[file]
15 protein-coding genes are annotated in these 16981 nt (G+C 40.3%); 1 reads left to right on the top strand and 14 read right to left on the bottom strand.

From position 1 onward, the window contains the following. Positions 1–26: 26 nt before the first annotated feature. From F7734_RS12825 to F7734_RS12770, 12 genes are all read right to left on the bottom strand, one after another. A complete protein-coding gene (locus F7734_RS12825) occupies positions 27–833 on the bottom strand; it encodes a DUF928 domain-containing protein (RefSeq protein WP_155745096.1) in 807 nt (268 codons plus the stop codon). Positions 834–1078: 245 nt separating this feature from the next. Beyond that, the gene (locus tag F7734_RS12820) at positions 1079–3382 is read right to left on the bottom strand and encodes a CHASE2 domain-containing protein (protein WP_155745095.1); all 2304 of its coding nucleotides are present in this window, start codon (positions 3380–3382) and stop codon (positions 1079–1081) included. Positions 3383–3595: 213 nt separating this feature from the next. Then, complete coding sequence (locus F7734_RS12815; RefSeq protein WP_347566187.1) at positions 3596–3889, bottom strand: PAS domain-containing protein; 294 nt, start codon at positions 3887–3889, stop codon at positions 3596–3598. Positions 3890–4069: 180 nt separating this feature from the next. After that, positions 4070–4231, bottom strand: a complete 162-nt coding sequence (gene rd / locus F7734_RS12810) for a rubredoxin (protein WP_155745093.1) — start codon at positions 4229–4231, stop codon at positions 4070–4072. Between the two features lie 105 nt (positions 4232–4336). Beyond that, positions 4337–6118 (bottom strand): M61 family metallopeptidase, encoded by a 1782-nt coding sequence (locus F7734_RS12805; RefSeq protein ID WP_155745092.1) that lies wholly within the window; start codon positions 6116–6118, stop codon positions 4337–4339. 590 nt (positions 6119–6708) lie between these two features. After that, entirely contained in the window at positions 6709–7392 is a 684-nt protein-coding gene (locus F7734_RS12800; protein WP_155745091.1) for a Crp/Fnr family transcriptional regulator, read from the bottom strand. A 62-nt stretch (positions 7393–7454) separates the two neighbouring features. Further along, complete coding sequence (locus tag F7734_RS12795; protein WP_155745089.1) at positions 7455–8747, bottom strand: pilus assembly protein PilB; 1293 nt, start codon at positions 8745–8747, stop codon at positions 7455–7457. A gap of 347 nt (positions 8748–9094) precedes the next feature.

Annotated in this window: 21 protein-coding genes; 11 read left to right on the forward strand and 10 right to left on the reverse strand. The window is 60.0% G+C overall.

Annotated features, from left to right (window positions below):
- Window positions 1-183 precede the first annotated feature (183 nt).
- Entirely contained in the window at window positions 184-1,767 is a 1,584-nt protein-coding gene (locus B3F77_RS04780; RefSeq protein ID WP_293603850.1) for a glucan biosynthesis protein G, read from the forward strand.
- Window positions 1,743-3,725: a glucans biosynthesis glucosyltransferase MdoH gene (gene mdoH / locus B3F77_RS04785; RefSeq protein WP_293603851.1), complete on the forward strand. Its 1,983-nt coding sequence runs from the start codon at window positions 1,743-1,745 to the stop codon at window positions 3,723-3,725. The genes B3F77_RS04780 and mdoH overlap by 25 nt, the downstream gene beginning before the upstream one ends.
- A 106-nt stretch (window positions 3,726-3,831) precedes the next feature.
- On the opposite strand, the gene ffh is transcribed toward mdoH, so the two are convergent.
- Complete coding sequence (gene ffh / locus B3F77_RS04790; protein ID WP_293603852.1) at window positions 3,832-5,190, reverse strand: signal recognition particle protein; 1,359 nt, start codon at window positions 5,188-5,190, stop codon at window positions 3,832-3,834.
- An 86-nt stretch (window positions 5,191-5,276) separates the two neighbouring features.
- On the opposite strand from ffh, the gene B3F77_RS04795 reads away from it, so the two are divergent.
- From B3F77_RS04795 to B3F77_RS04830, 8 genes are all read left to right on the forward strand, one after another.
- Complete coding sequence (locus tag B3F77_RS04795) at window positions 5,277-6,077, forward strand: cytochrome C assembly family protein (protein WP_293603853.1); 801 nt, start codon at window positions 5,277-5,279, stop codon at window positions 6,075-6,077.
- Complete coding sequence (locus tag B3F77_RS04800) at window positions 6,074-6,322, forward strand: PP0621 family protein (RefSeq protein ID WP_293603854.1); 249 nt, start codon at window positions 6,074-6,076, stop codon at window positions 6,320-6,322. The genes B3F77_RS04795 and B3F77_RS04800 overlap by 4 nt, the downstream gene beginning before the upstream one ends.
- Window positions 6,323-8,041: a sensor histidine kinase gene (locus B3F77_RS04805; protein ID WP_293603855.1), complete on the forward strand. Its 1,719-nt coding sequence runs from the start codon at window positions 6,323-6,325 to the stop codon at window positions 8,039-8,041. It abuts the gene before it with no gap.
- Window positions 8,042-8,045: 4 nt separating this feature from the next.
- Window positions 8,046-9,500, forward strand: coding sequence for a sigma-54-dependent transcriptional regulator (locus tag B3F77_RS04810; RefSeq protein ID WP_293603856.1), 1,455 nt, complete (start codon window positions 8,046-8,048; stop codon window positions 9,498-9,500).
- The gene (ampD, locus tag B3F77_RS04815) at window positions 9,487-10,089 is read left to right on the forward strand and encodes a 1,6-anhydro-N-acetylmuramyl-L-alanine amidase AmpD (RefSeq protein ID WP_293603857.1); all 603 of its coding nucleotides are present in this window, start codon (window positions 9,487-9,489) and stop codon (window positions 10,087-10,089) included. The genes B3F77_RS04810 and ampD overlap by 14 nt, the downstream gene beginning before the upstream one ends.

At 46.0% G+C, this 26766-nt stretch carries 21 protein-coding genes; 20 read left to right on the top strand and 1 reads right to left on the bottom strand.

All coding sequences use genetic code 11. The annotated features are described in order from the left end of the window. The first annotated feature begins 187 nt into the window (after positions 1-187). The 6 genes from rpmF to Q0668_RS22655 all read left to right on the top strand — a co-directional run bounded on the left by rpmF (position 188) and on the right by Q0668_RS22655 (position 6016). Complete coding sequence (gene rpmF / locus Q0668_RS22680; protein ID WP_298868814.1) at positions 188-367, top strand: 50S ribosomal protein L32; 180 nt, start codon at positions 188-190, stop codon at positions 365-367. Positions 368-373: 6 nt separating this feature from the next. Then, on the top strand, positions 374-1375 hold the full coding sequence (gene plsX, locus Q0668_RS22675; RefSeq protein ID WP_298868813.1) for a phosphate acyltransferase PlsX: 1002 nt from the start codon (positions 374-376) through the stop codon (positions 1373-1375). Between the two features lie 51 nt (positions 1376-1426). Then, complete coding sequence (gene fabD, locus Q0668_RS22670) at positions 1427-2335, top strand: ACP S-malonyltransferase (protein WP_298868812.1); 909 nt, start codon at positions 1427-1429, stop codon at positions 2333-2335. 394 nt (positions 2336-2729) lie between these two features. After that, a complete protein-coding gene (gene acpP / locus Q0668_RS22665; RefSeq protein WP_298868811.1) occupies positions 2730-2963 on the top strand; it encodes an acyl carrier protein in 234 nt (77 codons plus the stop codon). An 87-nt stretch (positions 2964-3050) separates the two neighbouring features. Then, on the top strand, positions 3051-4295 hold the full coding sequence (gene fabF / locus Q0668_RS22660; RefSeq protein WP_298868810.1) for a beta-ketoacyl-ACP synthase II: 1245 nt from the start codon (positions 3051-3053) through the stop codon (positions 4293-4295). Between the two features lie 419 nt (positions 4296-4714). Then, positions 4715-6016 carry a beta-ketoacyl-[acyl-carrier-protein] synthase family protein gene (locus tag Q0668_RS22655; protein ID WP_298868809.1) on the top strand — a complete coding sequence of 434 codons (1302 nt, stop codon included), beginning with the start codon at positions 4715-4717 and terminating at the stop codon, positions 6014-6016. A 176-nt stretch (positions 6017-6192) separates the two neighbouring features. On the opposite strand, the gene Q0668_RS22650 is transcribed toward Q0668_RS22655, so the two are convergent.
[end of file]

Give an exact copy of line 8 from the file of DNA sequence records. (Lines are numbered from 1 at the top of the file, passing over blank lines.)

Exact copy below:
- A 106-nt stretch (window positions 3,726-3,831) precedes the next feature.